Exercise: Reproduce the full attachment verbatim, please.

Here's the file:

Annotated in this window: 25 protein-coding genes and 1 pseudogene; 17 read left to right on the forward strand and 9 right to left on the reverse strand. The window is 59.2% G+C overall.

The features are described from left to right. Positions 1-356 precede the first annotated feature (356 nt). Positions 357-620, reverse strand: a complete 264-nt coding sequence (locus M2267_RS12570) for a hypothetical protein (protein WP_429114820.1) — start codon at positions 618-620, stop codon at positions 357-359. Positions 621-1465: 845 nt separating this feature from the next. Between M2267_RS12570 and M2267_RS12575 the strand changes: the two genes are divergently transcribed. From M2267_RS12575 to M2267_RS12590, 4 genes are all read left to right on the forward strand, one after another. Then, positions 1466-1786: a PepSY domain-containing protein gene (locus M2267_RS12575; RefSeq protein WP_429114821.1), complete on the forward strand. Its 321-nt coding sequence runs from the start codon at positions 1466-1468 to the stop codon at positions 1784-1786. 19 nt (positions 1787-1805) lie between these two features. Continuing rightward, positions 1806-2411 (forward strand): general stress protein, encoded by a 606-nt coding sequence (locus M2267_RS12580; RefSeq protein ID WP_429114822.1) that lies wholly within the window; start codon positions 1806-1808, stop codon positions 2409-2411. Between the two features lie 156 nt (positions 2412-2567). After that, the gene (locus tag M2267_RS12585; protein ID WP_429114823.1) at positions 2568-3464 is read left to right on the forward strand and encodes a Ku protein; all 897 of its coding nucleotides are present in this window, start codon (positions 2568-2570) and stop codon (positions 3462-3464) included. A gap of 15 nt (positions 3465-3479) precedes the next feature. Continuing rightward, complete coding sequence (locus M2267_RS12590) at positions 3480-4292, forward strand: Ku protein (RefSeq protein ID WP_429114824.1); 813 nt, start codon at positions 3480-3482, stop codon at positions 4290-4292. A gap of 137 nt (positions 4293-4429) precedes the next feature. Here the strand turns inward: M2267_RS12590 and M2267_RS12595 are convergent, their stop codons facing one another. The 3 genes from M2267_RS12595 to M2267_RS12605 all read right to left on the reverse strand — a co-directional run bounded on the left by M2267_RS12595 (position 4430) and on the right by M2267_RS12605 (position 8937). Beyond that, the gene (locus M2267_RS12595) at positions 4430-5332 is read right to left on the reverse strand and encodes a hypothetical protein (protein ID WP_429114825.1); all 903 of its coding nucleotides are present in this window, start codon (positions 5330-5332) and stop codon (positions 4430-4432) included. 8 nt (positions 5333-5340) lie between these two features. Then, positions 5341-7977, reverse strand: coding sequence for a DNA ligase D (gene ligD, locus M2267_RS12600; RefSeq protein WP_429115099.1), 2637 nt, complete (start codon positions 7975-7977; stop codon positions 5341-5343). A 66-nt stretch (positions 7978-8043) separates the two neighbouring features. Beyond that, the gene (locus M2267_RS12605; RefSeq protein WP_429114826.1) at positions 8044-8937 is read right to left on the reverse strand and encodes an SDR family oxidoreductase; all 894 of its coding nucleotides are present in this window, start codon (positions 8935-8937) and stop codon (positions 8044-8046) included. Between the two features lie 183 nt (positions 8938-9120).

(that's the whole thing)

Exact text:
Annotated in this window: 25 protein-coding genes and 1 pseudogene; 17 read left to right on the forward strand and 9 right to left on the reverse strand. The window is 59.2% G+C overall.

The features are described from left to right. Positions 1-356 precede the first annotated feature (356 nt). Positions 357-620, reverse strand: a complete 264-nt coding sequence (locus M2267_RS12570) for a hypothetical protein (protein WP_429114820.1) — start codon at positions 618-620, stop codon at positions 357-359. Positions 621-1465: 845 nt separating this feature from the next. Between M2267_RS12570 and M2267_RS12575 the strand changes: the two genes are divergently transcribed. From M2267_RS12575 to M2267_RS12590, 4 genes are all read left to right on the forward strand, one after another. Then, positions 1466-1786: a PepSY domain-containing protein gene (locus M2267_RS12575; RefSeq protein WP_429114821.1), complete on the forward strand. Its 321-nt coding sequence runs from the start codon at positions 1466-1468 to the stop codon at positions 1784-1786. 19 nt (positions 1787-1805) lie between these two features. Continuing rightward, positions 1806-2411 (forward strand): general stress protein, encoded by a 606-nt coding sequence (locus M2267_RS12580; RefSeq protein ID WP_429114822.1) that lies wholly within the window; start codon positions 1806-1808, stop codon positions 2409-2411. Between the two features lie 156 nt (positions 2412-2567). After that, the gene (locus tag M2267_RS12585; protein ID WP_429114823.1) at positions 2568-3464 is read left to right on the forward strand and encodes a Ku protein; all 897 of its coding nucleotides are present in this window, start codon (positions 2568-2570) and stop codon (positions 3462-3464) included. A gap of 15 nt (positions 3465-3479) precedes the next feature. Continuing rightward, complete coding sequence (locus M2267_RS12590) at positions 3480-4292, forward strand: Ku protein (RefSeq protein ID WP_429114824.1); 813 nt, start codon at positions 3480-3482, stop codon at positions 4290-4292. A gap of 137 nt (positions 4293-4429) precedes the next feature. Here the strand turns inward: M2267_RS12590 and M2267_RS12595 are convergent, their stop codons facing one another. The 3 genes from M2267_RS12595 to M2267_RS12605 all read right to left on the reverse strand — a co-directional run bounded on the left by M2267_RS12595 (position 4430) and on the right by M2267_RS12605 (position 8937). Beyond that, the gene (locus M2267_RS12595) at positions 4430-5332 is read right to left on the reverse strand and encodes a hypothetical protein (protein ID WP_429114825.1); all 903 of its coding nucleotides are present in this window, start codon (positions 5330-5332) and stop codon (positions 4430-4432) included. 8 nt (positions 5333-5340) lie between these two features. Then, positions 5341-7977, reverse strand: coding sequence for a DNA ligase D (gene ligD, locus M2267_RS12600; RefSeq protein WP_429115099.1), 2637 nt, complete (start codon positions 7975-7977; stop codon positions 5341-5343). A 66-nt stretch (positions 7978-8043) separates the two neighbouring features. Beyond that, the gene (locus M2267_RS12605; RefSeq protein WP_429114826.1) at positions 8044-8937 is read right to left on the reverse strand and encodes an SDR family oxidoreductase; all 894 of its coding nucleotides are present in this window, start codon (positions 8935-8937) and stop codon (positions 8044-8046) included. Between the two features lie 183 nt (positions 8938-9120).